Around Christmas last year, Megan Curran de Nieto was walking through the aisles of the St. Paul Midway Target store when she spotted a container of Bentonite Me Baby on a shelf.
The product is a brand of powdered clay that, according to its label, can be used as a hair mask (for hair that feels “light, clean and soft”), a face mask (for a “clearer complexion and soft skin”) or internally (to “aid in colon and detox cleansing”).
“The jar just caught my eye,” said Curran de Nieto.
But her interest wasn’t as a consumer. Curren de Nieto is director of community health programs at CLEARCorps, a St. Paul-based nonprofit organization that helps communities and individual families reduce their exposure to lead. At the time of her shopping trip to Target, Curran de Nieto was working with local health officials to assist a family with stubbornly high levels of lead in their blood.
When she saw the Bentonite Me Baby product, Curran de Nieto remembered that the family had told her they had been ingesting bentonite clay, although a different brand, for health reasons.
And, yes, as strange as it might sound, eating clay for “detoxification” purposes has become a bit of a fad in recent years, even though there is absolutely no scientific evidence that the practice enhances health.
“I purchased the jar and sent a sample of it to a lab we work with,” said Curran de Nieto.
A couple weeks later, the lab report came back with a disturbing finding: The sample of Bentonite Me Baby taken from the Target shelf contained 29 parts per million of lead.
“That finding scared me,” said Curran de Nieto. “We all know that this is not a product that is marketed to kids, but a pregnant woman could have this in their home.”
Elevated levels of lead in a pregnant woman’s blood pose dangers, for the lead can be passed from the mother to her unborn baby. Pregnant women with high levels of lead are at increased risk of having a miscarriage and of giving birth prematurely, according to the Centers for Disease Control and Prevention. In addition, their babies are more likely to have damaged brains and kidneys and to develop learning or behavioral problems.
Curran De Nieto immediately contacted officials at the Minnesota Department of Health, who quickly passed on the lab test’s findings to the FDA.
On Jan. 29, after conducting its own laboratory analysis of Bentonite Me Baby, the FDA issued a warning to consumers about the product, citing its “potential lead poisoning risk.”
“Consumers should not purchase or use ‘Bentonite Me Baby,’” the FDA stated. “Anyone who has used this product or provided it to a child should consult a health care professional immediately.”
That same day, Target removed the product from its shelves, both in stores and online, according to an e-mail statement sent to MinnPost from Target spokesperson Joanna Hjelmeland.
A confusing response
In a press release issued last weekend, Bentonite Me Baby’s manufacturer, Alikay Naturals, insists that it “never provided recommendations or recipes for the internal consumption” of Bentonite Me Baby, and that the product “is not marketed as a food or consumption product.”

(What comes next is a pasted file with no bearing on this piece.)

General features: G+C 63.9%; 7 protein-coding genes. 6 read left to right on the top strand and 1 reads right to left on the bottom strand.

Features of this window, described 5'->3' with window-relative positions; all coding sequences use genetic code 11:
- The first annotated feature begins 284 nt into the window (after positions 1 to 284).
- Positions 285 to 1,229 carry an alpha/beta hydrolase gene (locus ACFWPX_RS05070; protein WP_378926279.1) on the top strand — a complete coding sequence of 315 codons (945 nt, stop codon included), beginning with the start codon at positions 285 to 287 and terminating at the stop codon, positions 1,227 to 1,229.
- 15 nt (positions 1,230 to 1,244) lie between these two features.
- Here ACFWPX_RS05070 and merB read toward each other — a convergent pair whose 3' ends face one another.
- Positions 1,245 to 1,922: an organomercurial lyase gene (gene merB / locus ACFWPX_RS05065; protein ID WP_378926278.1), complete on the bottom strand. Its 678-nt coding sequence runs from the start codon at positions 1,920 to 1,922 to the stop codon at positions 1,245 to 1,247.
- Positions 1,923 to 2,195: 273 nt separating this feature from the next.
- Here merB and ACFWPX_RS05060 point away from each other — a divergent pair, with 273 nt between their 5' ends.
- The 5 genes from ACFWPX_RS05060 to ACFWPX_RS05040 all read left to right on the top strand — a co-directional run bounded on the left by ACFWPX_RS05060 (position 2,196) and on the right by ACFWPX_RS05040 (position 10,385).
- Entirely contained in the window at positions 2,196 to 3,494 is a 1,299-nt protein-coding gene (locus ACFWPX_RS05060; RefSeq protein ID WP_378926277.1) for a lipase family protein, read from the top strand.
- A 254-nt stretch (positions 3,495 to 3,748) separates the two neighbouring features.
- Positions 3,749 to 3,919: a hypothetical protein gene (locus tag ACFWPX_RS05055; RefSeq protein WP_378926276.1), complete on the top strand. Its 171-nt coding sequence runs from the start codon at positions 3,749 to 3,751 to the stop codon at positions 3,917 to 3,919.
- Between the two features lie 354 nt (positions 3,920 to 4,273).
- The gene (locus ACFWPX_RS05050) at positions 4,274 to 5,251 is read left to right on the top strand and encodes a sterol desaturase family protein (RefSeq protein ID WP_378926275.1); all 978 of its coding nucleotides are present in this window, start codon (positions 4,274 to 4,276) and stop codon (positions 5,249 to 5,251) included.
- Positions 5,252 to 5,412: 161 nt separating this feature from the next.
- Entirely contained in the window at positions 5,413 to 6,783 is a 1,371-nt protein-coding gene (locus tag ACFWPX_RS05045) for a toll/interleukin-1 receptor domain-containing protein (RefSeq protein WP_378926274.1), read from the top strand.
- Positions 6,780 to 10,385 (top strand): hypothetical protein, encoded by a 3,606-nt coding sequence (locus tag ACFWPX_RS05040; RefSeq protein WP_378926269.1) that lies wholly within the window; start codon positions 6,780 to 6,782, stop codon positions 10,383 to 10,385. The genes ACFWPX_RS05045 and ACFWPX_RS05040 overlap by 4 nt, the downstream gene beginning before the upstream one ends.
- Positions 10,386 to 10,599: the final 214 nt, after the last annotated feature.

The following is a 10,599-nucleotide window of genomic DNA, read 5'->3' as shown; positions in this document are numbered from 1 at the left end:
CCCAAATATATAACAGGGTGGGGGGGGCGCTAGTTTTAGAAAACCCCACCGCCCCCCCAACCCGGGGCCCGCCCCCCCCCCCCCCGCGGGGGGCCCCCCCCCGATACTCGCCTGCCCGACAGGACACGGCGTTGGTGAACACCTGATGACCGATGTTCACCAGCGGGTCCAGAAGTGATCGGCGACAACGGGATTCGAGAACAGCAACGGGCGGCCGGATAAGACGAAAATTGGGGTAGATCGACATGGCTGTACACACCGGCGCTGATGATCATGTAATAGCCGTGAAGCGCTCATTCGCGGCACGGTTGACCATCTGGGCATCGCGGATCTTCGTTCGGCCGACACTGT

That’s a confusing statement given what appeared on the product’s label last December, when it was photographed by Curran de Nieto:
Internal: Works to aid in colon and detox cleansing to remove harmful toxins from the body, which helps many things including raising energy levels.
For its part, the FDA makes clear in its warning to consumers that no confirmed cases of lead poisoning have been linked to Bentonite Me Baby. Nor, said Curran de Nieto, have Minnesota health officials determined that bentonite clay contributed to the high levels of lead among members of the family she was assisting last fall.
No other clay “detoxification” products have yet been tested for lead, however. And it’s not clear that they will be. That’s because “alternative medicines” are barely regulated in the United States, and are not required to prove either their effectiveness or safety before they go on the market. Thus, there’s really no way of knowing for sure what’s in any of these products — until an organization like CLEARCorps gets suspicious and tests it or until it seriously harms or kills someone.
That’s why consumers should be extremely wary of using them.
“Be very aware of anything that you’re taking, and carefully consider if that product is serving you in your best interest,” said Stephanie Yendell, supervisor of the health risk intervention unit at the Minnesota Department of Health.
And don’t assume a product is safe simply because some version of it can be traced back to ancient cultures.
“The way such medicines were prepared a thousand years ago is very different from the way they are prepared today in an industrialized setting,” said Yendell.
FMI: For details about why eating clay for therapeutic purposes is medical mumbo-jumbo, I recommend an article published a couple of years ago in the Daily Beast by Dr. Kent Sepkowitz, an infectious disease specialist at the Memorial Sloan Kettering Cancer Center in New York City. “Eating clay might not be in the top five dumb fads championed by showbiz celebs and then glamorized for general consumption (Scientology, anyone?),” he writes, “but it’s still up toward the leaders.”